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U.S. Navy, Marines Clean Up Pacific Island Caught in Hurricane’s Eye

NOAA tweeted this satellite photo of Tinian Island, one of three main islands of the Northern Mariana Islands, in the eye of the tapestry. NOAA photo.

The U.S. Navy and Marine Corps are delivering supplies to the Commonwealth of the Northern Marianas Islands (CNMI) in the wake of category 5 Typhoon Yutu which devastated the island chain two weeks ago.

The more populated islands of Rota, Saipan and Tinian – as well as the sparsely populated or uninhabited islands in the Northern Islands municipalities – were declared disaster zones after Yutu blew through the region. The island of Tinian was completely encircled by massive storm’s eyewall at one point, according to news accounts posted to the site Weather Underground and National Oceanographic and Atmospheric Agency (NOAA) satellite imagery.

“Having seen the extreme damage caused by the typhoon on both Tinian and Saipan, I couldn’t be prouder of all the work that our sailors and Marines are doing to help our fellow American citizens,” Rear Adm. Brad Cooper, the commander of Amphibious Force 7th Fleet, told USNI News in an email.

Marines with Combat Logistics Battalion 31 walk along a cleared road on Tinian, Commonwealth of the Northern Marianas Islands, following Typhoon Yutu.

Over the weekend, amphibious dock landing ship USS Ashland (LSD-48) and embarked Marines from Combat Logistics Battalion (CLB) 31 arrived in greater CNMI region to deliver food and supplies to the U.S. islands. Ashland expects to provide more than 4,800 gallons of water and 5,400 gallons of fuel to the islands, according to the Navy. Ashland is also delivering tents, generators, air conditioning units, vehicles and various equipment to remove debris.

“Our main priority is to work with our leadership and local officials in alleviating as much suffering as possible in CMNI,” Cmdr. Patrick L. German, Ashland’s commanding officer, said in a statement. “Our advance party has surveyed the area and identified a safe debarkation point for Marines, sailors, and equipment going ashore via our landing craft.”

Marines with Combat Logistics Battalion 31 repair a preschool playground on Tinian, Commonwealth of the Northern Mariana Islands, that was damaged by Typhoon Yutu. Marine Corps photo.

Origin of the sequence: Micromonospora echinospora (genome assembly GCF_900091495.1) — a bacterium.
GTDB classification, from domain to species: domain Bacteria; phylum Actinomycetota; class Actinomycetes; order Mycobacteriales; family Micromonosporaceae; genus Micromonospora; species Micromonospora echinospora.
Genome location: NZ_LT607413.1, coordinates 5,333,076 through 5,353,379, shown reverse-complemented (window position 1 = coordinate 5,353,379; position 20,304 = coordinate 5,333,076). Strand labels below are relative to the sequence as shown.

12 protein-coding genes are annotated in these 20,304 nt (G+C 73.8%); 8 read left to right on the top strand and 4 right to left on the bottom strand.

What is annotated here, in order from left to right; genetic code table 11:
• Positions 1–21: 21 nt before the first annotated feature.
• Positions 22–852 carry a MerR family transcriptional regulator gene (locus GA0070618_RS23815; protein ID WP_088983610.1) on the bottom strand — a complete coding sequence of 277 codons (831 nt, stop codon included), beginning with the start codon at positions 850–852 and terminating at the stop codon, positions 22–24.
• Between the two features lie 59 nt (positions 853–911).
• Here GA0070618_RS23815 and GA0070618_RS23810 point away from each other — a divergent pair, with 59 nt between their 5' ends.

Roughly 52,300 people live in the Northern Marianas’ 14-island archipelago, but the vast majority of residents live on the islands of Rota, Saipan and Tinian, according to the U.S. Department of the Interior. The Northern Marianas are located north of Guam and are roughly 1,272 miles from Tokyo, compared to 3,300 miles from Honolulu.

Yutu is the third storm to make landfall in the Northern Marianas since August. The earlier two typhoons either made landfall or passed very close to the islands, in both cases severely damaging the islands’ infrastructure.

On August 7, the Navy scrambled USS Ashland (LSD-48) and elements of the 31st Marine Expeditionary Unit (MEU), at the request of the Federal Emergency Management Agency, to provide disaster relief to Saipan. The island was hit by Typhoon Soudelor, a category 2 storm with reported winds of 105 miles per hour on August 2 and 3, according to AccuWeather.

A month later, Ashland returned to the region, joined by USS Wasp (LHD-1) and Marines from the 31st MEU to help the islands recover from Typhoon Mangkhut. The storm’s eye passed over Rota before increasing in intensity as it approached the Philippines.

Sgt. Byron Meekins, a generator mechanic with Marine Corps Combat Logistics Battalion 31, helps a local repair a generator at the gas station on Tinian, of the Northern Mariana Islands, that was damaged by Typhoon Yutu. Marine Corps photo.

Now, Ashland is in the Northern Marianas again, using two Landing Craft Utility connectors from Navy Beach Unit 7 to bring vehicles and supplies ashore. Ashland is also increasing the range of helicopters shuttling personnel – including Guam Army National Guard troops – and supplies between islands by serving as a refueling lily pad at sea.

Dock landing ship USS Ashland (LSD-48) sits idle off the coast of Tinian during the relief effort in response to Typhoon Yutu, on Nov. 3, 2018. Marine Corps photo.

“This combination of Navy and Marine Corps team provides great flexibility in transporting a variety of equipment to include the movement of Guam Army National Guard equipment to Saipan with minimal support from shore facilities,” Capt. Jim McGovern, commodore for Amphibious Squadron 11, said in a statement. “This is an important mission, and we are privileged to be supporting our fellow citizens.”

  • Donald Carey

    Great training coupled with helping American civilians – too bad there are those who’ll get their noses out of joint over this.